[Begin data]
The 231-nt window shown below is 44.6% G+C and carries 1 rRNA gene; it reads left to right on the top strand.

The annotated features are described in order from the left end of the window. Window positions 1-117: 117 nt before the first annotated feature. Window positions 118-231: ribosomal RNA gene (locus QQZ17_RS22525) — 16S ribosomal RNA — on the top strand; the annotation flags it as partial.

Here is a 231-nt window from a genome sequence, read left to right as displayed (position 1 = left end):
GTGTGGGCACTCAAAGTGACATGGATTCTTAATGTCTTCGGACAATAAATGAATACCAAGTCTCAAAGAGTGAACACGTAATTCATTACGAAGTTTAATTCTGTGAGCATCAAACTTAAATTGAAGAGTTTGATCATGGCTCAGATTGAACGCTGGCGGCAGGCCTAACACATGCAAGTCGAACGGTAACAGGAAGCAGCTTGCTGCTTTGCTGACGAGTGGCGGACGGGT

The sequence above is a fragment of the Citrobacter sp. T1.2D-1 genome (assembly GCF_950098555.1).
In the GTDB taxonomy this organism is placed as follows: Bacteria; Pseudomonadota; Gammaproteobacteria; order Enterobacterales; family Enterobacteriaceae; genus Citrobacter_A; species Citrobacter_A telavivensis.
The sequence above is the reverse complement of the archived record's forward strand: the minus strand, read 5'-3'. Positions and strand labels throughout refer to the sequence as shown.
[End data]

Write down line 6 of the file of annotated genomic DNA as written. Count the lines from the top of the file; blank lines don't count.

In the GTDB taxonomy this organism is placed as follows: Bacteria; Pseudomonadota; Gammaproteobacteria; order Enterobacterales; family Enterobacteriaceae; genus Citrobacter_A; species Citrobacter_A telavivensis.